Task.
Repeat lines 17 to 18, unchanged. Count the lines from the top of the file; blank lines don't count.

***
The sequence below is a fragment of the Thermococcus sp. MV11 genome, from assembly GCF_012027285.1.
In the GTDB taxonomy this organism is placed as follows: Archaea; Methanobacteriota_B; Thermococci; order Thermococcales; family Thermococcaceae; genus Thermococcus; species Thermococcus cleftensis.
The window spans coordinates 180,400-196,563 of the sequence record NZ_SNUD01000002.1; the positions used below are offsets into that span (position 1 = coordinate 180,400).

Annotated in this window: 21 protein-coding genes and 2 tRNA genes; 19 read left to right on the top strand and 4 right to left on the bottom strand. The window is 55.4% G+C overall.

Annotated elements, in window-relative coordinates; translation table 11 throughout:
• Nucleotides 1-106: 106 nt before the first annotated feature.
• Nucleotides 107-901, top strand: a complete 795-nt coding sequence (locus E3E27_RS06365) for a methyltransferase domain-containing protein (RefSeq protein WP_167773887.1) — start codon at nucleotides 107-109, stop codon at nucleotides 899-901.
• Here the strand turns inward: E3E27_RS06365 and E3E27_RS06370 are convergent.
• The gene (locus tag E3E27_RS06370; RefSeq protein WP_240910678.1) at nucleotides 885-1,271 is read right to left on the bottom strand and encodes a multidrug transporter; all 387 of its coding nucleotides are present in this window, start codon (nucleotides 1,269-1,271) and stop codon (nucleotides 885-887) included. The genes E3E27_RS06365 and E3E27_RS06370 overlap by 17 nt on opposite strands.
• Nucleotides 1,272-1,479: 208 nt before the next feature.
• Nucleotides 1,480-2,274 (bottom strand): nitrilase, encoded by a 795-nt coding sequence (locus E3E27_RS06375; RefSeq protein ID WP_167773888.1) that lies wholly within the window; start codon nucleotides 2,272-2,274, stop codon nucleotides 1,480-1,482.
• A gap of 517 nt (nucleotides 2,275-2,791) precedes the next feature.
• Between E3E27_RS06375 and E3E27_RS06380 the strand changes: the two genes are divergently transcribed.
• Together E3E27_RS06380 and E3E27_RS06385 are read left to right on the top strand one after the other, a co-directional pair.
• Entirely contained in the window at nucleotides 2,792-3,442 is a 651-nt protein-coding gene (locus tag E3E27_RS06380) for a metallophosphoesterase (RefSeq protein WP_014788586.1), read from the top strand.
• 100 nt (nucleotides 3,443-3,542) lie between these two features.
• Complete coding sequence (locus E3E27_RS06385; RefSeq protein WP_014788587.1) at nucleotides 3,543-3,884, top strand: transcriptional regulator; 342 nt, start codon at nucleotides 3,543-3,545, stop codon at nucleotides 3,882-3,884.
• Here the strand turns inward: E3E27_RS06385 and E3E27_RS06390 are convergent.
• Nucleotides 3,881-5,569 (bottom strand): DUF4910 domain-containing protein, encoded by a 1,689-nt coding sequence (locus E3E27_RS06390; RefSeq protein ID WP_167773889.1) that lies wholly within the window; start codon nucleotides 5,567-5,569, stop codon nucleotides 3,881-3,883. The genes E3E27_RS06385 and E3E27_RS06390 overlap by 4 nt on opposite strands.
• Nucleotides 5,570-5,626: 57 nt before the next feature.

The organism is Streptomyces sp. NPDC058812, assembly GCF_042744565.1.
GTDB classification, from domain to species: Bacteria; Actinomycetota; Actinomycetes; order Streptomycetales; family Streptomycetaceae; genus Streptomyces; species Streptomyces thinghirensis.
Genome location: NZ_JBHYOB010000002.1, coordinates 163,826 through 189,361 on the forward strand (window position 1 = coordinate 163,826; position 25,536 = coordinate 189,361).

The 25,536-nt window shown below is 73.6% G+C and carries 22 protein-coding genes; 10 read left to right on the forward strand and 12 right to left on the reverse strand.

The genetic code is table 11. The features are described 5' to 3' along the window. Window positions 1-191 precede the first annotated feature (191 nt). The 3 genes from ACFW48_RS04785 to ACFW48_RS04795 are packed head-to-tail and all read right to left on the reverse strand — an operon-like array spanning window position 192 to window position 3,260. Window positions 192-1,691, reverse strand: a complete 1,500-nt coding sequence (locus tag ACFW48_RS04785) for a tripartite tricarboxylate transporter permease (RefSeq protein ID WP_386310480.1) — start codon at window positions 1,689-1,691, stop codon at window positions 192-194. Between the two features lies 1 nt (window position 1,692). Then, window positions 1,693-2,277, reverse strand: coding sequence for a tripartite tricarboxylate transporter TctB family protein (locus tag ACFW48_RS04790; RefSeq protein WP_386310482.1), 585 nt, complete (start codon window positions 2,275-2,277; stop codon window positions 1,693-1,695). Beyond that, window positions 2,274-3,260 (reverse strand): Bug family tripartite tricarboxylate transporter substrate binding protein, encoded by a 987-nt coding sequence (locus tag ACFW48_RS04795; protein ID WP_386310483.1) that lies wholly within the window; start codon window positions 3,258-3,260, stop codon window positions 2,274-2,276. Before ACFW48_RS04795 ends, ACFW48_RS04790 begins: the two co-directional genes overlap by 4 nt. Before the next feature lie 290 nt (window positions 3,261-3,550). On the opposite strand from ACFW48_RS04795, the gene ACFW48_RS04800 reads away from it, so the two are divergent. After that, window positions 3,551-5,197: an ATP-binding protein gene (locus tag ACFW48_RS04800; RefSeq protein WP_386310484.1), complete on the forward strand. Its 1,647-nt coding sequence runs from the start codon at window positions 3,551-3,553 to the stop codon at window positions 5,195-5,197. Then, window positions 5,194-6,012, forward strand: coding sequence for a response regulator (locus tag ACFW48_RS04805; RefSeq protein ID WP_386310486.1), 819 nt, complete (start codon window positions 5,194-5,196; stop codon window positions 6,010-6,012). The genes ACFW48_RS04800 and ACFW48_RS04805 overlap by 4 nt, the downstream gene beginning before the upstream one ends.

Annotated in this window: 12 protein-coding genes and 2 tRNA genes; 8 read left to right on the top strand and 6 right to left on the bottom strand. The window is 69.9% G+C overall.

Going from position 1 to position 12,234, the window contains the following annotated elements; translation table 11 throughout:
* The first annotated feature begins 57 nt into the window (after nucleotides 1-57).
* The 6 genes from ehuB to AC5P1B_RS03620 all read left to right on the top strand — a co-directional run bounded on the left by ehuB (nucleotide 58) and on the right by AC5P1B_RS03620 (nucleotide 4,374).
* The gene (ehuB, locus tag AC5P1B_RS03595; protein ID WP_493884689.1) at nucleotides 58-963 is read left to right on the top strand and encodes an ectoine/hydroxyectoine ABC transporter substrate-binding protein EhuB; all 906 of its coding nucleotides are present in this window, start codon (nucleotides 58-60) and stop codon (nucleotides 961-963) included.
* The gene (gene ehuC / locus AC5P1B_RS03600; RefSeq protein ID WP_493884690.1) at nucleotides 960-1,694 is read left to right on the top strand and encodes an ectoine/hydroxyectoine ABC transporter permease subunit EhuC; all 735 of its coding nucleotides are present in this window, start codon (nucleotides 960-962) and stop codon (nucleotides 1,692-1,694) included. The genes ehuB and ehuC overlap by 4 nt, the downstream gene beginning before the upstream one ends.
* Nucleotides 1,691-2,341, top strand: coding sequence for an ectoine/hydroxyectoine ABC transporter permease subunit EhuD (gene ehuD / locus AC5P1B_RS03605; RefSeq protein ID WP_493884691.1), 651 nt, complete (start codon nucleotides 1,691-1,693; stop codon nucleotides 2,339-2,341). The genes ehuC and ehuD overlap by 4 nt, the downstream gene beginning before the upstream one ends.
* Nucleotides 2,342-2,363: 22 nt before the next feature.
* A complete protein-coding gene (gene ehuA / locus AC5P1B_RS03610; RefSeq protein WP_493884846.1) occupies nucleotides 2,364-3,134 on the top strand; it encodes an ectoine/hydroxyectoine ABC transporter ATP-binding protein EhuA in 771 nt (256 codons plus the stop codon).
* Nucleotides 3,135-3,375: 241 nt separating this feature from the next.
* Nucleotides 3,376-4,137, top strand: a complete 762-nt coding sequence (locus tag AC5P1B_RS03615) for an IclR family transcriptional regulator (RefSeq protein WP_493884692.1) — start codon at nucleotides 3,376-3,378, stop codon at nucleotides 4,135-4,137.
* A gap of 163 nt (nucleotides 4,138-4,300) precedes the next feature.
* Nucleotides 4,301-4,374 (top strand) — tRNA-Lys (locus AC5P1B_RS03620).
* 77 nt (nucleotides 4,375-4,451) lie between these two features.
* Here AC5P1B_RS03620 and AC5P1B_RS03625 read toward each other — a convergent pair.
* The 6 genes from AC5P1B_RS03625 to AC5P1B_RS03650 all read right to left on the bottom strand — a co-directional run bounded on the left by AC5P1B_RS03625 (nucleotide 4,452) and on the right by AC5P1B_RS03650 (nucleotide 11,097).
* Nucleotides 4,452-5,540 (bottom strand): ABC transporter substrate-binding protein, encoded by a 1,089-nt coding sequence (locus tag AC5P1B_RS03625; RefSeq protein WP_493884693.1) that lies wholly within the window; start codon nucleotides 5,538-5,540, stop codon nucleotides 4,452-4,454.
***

• Complete coding sequence (locus E3E27_RS06385; RefSeq protein WP_014788587.1) at nucleotides 3,543-3,884, top strand: transcriptional regulator; 342 nt, start codon at nucleotides 3,543-3,545, stop codon at nucleotides 3,882-3,884.
• Here the strand turns inward: E3E27_RS06385 and E3E27_RS06390 are convergent.